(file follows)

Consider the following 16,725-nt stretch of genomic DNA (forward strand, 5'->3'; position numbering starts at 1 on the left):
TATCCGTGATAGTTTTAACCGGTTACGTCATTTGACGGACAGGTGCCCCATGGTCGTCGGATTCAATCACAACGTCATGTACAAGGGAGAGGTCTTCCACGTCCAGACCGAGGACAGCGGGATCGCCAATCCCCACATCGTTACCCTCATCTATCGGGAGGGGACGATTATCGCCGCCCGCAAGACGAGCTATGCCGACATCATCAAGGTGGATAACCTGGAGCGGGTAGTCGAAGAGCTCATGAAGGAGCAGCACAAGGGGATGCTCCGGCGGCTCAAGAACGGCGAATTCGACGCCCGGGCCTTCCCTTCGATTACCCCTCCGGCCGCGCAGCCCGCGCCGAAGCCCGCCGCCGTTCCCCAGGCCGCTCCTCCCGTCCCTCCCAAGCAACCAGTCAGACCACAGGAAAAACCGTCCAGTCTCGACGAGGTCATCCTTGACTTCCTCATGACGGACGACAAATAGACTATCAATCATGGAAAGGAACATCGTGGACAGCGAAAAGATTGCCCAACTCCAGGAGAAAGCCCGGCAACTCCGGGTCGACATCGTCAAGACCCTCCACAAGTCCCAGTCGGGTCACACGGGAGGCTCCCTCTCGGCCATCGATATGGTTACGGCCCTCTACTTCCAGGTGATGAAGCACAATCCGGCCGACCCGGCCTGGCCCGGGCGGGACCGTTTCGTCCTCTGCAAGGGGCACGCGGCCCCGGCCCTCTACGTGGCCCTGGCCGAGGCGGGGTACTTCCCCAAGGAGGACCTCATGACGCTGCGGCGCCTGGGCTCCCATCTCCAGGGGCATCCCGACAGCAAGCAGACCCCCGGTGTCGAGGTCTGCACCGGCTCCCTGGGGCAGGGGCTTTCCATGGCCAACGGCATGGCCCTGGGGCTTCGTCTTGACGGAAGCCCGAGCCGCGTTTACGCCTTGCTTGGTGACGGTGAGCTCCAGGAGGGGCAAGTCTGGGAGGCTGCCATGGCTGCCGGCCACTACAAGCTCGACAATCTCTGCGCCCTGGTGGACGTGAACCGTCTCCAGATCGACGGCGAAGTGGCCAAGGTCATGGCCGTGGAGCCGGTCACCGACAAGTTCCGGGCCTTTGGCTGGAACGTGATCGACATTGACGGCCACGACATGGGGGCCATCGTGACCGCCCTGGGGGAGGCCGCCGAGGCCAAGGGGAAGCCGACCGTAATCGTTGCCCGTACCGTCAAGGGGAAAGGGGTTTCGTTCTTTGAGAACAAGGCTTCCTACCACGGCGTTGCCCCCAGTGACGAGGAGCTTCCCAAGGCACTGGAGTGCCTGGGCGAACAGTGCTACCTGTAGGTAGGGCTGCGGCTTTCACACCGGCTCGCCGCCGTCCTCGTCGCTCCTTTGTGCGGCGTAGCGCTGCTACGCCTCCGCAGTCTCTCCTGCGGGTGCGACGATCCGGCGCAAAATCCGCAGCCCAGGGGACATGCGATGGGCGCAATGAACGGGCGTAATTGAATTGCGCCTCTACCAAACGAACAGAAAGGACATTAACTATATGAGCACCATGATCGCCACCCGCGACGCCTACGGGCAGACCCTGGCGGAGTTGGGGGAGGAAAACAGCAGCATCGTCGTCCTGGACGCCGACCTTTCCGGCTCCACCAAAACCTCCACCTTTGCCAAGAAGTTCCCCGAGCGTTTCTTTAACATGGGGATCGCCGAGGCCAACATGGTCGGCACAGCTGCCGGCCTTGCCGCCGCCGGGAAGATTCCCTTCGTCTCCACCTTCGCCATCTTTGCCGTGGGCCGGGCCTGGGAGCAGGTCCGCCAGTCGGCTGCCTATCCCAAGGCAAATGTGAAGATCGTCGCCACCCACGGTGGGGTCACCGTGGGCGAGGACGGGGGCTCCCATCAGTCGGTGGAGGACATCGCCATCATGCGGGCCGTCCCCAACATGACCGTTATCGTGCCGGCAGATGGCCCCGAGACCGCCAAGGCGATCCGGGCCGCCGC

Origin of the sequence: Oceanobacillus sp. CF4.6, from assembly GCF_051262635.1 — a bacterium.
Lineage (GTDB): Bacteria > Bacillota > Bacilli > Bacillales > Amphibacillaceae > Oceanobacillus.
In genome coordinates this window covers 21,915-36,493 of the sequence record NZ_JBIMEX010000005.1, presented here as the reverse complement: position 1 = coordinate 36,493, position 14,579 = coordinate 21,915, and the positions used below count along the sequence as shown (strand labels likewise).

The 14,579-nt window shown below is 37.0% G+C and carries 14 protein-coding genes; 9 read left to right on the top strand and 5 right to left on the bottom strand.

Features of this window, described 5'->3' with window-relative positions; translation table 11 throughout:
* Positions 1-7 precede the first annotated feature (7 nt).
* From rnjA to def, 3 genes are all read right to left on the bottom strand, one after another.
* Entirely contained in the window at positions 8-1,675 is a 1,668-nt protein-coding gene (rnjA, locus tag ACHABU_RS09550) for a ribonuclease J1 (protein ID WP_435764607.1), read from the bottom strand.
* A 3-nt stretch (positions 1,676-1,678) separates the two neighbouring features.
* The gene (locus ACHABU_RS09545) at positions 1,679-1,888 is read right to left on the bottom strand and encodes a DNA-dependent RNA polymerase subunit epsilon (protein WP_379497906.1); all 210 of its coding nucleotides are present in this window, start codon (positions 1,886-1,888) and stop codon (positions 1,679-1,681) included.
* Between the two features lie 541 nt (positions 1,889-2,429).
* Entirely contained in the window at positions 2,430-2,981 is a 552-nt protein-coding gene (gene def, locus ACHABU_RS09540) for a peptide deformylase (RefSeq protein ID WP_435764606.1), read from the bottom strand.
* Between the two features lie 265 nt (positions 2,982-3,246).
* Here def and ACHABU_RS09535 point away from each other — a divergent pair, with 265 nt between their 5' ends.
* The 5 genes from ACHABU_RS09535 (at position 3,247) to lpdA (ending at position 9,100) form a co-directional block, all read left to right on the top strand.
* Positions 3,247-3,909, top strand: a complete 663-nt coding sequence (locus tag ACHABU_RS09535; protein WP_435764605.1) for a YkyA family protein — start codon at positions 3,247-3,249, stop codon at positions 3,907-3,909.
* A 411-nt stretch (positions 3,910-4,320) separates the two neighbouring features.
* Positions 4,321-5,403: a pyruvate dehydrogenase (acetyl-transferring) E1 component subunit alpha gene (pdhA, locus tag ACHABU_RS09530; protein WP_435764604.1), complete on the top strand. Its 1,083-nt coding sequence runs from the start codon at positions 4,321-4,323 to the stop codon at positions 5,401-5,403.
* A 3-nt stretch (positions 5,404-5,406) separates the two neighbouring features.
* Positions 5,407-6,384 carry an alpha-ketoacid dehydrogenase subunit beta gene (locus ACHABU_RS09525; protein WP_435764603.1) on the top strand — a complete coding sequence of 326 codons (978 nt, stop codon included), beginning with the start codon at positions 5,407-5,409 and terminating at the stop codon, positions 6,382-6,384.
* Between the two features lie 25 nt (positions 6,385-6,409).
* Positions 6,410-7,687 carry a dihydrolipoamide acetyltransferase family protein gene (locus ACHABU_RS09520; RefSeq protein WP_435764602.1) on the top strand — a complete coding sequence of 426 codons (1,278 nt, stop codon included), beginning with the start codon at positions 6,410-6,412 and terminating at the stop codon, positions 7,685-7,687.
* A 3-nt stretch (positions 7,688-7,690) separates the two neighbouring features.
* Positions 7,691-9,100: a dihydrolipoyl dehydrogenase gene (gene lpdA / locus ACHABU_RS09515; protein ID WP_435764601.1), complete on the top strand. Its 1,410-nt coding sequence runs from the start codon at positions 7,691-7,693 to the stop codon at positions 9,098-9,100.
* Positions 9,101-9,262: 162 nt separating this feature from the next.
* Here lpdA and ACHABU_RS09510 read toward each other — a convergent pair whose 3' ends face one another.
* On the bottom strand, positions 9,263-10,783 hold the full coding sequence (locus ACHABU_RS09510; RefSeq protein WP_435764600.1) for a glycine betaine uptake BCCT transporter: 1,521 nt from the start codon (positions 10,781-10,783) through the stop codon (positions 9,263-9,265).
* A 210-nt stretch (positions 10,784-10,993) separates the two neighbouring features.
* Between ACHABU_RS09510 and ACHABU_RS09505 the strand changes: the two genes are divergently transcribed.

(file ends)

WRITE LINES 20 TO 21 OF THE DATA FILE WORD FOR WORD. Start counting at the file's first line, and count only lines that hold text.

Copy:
* Positions 4,321-5,403: a pyruvate dehydrogenase (acetyl-transferring) E1 component subunit alpha gene (pdhA, locus tag ACHABU_RS09530; protein WP_435764604.1), complete on the top strand. Its 1,083-nt coding sequence runs from the start codon at positions 4,321-4,323 to the stop codon at positions 5,401-5,403.
* A 3-nt stretch (positions 5,404-5,406) separates the two neighbouring features.